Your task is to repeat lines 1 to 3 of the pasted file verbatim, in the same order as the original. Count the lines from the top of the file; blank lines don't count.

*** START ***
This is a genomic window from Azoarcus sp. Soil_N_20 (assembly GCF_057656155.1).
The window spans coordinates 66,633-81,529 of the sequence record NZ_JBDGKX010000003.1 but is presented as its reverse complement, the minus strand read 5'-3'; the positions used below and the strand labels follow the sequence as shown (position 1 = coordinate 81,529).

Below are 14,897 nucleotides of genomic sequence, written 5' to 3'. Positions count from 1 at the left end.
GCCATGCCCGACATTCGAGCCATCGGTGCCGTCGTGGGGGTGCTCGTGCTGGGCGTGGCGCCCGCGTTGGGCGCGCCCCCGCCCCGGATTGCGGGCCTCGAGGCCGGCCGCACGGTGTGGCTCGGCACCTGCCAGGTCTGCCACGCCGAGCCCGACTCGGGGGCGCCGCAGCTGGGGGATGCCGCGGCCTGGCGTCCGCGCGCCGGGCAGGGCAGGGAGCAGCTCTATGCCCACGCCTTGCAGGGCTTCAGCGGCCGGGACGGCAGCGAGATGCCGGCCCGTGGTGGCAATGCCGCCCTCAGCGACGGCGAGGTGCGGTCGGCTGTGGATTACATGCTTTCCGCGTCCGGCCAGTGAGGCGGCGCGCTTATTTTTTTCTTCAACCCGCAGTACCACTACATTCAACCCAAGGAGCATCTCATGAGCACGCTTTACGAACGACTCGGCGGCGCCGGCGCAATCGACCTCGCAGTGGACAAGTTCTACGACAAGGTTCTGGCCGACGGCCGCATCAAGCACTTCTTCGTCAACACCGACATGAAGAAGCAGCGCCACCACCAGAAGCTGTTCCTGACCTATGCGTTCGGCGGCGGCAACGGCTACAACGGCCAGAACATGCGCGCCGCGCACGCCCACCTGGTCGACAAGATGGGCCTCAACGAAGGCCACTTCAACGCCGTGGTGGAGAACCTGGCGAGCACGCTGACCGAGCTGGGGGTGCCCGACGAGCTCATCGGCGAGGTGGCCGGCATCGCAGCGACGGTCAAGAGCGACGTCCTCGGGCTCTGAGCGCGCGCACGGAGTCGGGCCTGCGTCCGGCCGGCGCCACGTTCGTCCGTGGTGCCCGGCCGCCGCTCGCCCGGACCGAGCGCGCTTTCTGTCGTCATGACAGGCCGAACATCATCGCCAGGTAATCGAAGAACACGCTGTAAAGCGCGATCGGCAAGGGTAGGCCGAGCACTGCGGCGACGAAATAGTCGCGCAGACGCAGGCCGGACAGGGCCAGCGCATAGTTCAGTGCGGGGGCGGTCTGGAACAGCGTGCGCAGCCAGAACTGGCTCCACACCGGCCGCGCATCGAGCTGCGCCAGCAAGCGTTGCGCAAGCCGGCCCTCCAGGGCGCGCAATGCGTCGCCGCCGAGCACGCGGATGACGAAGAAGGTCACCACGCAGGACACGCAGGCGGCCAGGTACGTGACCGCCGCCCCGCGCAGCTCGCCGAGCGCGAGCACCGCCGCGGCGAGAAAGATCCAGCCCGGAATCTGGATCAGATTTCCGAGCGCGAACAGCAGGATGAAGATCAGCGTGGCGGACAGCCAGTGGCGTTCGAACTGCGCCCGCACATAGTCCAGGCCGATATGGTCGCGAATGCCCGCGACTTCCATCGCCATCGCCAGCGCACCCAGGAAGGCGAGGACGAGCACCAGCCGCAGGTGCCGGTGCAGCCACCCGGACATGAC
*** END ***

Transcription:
This is a genomic window from Azoarcus sp. Soil_N_20 (assembly GCF_057656155.1).
The window spans coordinates 66,633-81,529 of the sequence record NZ_JBDGKX010000003.1 but is presented as its reverse complement, the minus strand read 5'-3'; the positions used below and the strand labels follow the sequence as shown (position 1 = coordinate 81,529).

Below are 14,897 nucleotides of genomic sequence, written 5' to 3'. Positions count from 1 at the left end.